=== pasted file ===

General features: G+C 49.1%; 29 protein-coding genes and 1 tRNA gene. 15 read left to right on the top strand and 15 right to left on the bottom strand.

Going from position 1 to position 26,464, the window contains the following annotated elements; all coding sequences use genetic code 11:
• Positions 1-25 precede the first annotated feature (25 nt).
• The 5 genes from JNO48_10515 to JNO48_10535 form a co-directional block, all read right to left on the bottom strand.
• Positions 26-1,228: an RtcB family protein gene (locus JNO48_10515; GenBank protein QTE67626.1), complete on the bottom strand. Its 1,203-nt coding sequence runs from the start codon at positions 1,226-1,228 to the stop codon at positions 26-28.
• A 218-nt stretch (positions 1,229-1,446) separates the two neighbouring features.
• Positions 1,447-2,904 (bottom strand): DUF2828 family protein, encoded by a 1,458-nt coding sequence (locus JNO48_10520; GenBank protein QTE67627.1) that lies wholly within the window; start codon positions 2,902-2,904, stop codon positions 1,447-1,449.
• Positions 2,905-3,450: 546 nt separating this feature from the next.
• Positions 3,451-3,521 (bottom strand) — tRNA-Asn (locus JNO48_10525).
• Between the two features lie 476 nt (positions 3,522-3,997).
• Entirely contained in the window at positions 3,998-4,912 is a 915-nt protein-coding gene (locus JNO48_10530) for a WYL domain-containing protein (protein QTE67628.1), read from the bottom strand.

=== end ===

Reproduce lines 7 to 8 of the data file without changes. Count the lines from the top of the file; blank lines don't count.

• Positions 1,447-2,904 (bottom strand): DUF2828 family protein, encoded by a 1,458-nt coding sequence (locus JNO48_10520; GenBank protein QTE67627.1) that lies wholly within the window; start codon positions 2,902-2,904, stop codon positions 1,447-1,449.
• Positions 2,905-3,450: 546 nt separating this feature from the next.